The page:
Hand Tool Woodworking #1: How I got started

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Blog entry by Rwolinski posted 07-06-2017 07:23 PM 1200 reads 0 times favorited 6 comments Add to Favorites Watch
no previous part Part 1 of Hand Tool Woodworking series Part 2: The mainstay of hand tools and woodworking in general Chisels »

Just a note that I’ll add to from time to time.
I started woodworking with power tools and migrated to hand tools. Kinda backwards. but that is how it happened.
Norm Abram was my hero but I found I couldn’t keep up with his tools.
Then I found guys like Frank Klausz, who just by their passion got me started using my hand tools.
Now I do more with them than power tools

to be continued…..

-- What I make is for others....How I make it is for me.

6 comments so far

View Rwolinski's profile


170 posts in 1481 days

#1 posted 07-07-2017 05:26 PM

After getting started down the traditional woodworking path i quickly found out just what I didn’t know about woodworking… or more importantly about wood period.
Power tools are great… I love them don’t get me wrong, but with power tools the fact that it is a power tool kind of overcomes what you have to deal with using hand tools.
Rip Saws Vs cross cut saws for example. In a circular saw 98% of you probably have a combination blade in there that does an “OK” job cross cutting and ripping. I do. And it leaves you with an acceptable cut. with hand saws, you notice the difference right away. In how hard or how easy you have to work and the quality of the cut.
The other thing I had to learn was how to sharpen my tools. chisels, Plane irons, and saws not to mention my drill bits.
I’m planning on another blog on sharpening sometime in the future.

-- What I make is for others....How I make it is for me.

View WayneC's profile


14359 posts in 5253 days

#2 posted 07-07-2017 07:00 PM

I went the same path. :)

-- We must guard our enthusiasm as we would our life - James Krenov

View Woodbutchery's profile


434 posts in 4741 days

#3 posted 07-07-2017 10:16 PM

Same here, and I’m finding myself fighting frustration from time to time because the learning just don’t happen as quickly as I want it.

In Houston, there’s a little morning time I can have in the Summer to work in the shop, after that it gets too hot and muggy despite the portable A/C unit in the garage. October through May is workable seasons, but I want to spend more time in the shop, so I sweat in Summer and … play.

-- Making scrap with zen-like precision - Woodbutchery

View handsawgeek's profile


663 posts in 2551 days

#4 posted 07-18-2017 07:59 PM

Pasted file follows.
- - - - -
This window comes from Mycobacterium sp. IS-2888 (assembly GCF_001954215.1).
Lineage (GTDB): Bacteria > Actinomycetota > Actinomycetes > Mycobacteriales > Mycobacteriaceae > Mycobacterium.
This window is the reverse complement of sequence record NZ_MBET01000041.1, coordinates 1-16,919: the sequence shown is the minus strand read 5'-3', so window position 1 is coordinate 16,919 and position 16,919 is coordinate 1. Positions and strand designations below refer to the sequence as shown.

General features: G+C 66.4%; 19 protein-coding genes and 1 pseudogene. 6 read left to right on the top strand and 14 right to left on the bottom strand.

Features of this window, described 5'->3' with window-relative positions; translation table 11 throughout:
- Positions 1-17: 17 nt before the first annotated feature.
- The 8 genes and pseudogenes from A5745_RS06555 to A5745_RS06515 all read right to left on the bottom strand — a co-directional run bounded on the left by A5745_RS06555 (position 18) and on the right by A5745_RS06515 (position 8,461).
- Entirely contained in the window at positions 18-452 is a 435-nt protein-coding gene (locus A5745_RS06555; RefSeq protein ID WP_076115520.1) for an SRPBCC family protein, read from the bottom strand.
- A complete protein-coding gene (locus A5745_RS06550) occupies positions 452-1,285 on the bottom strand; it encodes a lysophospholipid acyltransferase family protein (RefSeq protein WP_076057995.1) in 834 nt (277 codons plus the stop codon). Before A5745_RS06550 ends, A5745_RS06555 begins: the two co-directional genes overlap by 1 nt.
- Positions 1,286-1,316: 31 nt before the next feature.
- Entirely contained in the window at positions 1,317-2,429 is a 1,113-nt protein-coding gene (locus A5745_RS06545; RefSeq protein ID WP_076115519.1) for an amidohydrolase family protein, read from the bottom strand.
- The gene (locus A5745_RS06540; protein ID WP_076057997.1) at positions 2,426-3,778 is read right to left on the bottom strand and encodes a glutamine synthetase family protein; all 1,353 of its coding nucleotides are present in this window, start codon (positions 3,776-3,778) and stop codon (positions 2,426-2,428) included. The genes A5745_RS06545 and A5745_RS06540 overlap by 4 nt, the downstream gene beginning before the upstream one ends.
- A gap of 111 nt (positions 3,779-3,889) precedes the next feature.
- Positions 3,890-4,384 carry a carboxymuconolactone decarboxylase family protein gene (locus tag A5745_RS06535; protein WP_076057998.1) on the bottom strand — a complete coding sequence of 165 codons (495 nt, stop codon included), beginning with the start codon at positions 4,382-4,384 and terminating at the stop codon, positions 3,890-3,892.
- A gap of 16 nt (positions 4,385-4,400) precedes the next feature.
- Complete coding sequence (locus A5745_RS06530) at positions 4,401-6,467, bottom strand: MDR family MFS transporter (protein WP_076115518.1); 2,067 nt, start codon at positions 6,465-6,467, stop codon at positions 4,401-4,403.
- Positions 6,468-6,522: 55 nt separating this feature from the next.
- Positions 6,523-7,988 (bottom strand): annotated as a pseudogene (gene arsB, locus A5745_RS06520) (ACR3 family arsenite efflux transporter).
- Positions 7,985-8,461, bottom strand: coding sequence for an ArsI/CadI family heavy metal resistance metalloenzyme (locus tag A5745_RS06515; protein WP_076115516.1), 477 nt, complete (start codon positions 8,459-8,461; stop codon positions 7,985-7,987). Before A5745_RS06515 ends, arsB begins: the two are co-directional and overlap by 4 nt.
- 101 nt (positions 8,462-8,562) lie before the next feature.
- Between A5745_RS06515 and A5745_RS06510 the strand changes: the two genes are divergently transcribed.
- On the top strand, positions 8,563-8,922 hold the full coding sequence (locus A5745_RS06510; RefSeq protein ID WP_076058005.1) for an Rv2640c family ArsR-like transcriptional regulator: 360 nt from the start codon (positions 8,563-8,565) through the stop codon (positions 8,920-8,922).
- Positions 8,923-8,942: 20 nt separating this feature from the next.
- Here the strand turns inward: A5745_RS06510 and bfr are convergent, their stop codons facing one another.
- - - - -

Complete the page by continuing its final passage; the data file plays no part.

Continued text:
Hey…Hi… Welcome to LJs. Good to hear from yet another Neanderthal convert!
I, also went down the path of power tools to hand tools. 100% hand tools in fact. I still do own a drill press, lathe, bandsaw, chop saw, and the usual assortment of hand-held power tools, but all of these rarely get used. Maybe once in awhile for a knock-about household handyman project. I use the lathe mostly for my other hobby of model rocketry. I turn all of my own custom nose cones.
But for the woodshop….old school only!
And yes, there is a substantial learning curve with hand tools, but it’s all fun!
anyway, look forward to hearing about more of your projects and adventures.

-- Ed

View Rwolinski's profile


170 posts in 1481 days

#5 posted 09-15-2017 05:48 PM

HI all.
Woodworking especially with hand tools has really over the years turned into my drug of choice …. LOL
It is both relaxing and rewarding, not to mention 90% of what I make is quite useful. Why Not 100% some things are made just to make them, and they may never get used or for that matter have a use at all.
I was working in my garage last week, and my garage faces the street about 40 feet from the sidewalk. It was nice so the door was open for lots of fresh air. A neighbor came by walking his dog, and saw me at my fold down bench planing a drawer to fit. He walks up and says ” what are you making?..” Explaining what I was doing he asked why not just use a belt sander or a random orbit sander to take the sides down. So I explained it s combination of reasons.
1st being control. I can control how much I remove a lot better with my #4 plane than any sander.
2nd I demonstrated the difference in the resulting surface finish of the wood. You can’t duplicate a planed finish with any sander
3rd. I said It’s the most satisfying way to do it for me.
He had a very hard time believing the .002” to .003” shavings I was getting all nicely curled the length of the drawer side. The proof was when I slid the drawer into the table, with no hardware at all and it went in smoothly with no racking even pushing it by a corner. His eyes grew wide when he saw that, and sheepishly asked…”can you show me how to do that?”
Hopefully another convert.

-- What I make is for others....How I make it is for me.

View TheFridge's profile


10863 posts in 2641 days

#6 posted 09-15-2017 07:29 PM

Same here

-- Shooting down the walls of heartache. Bang bang. I am. The warrior.

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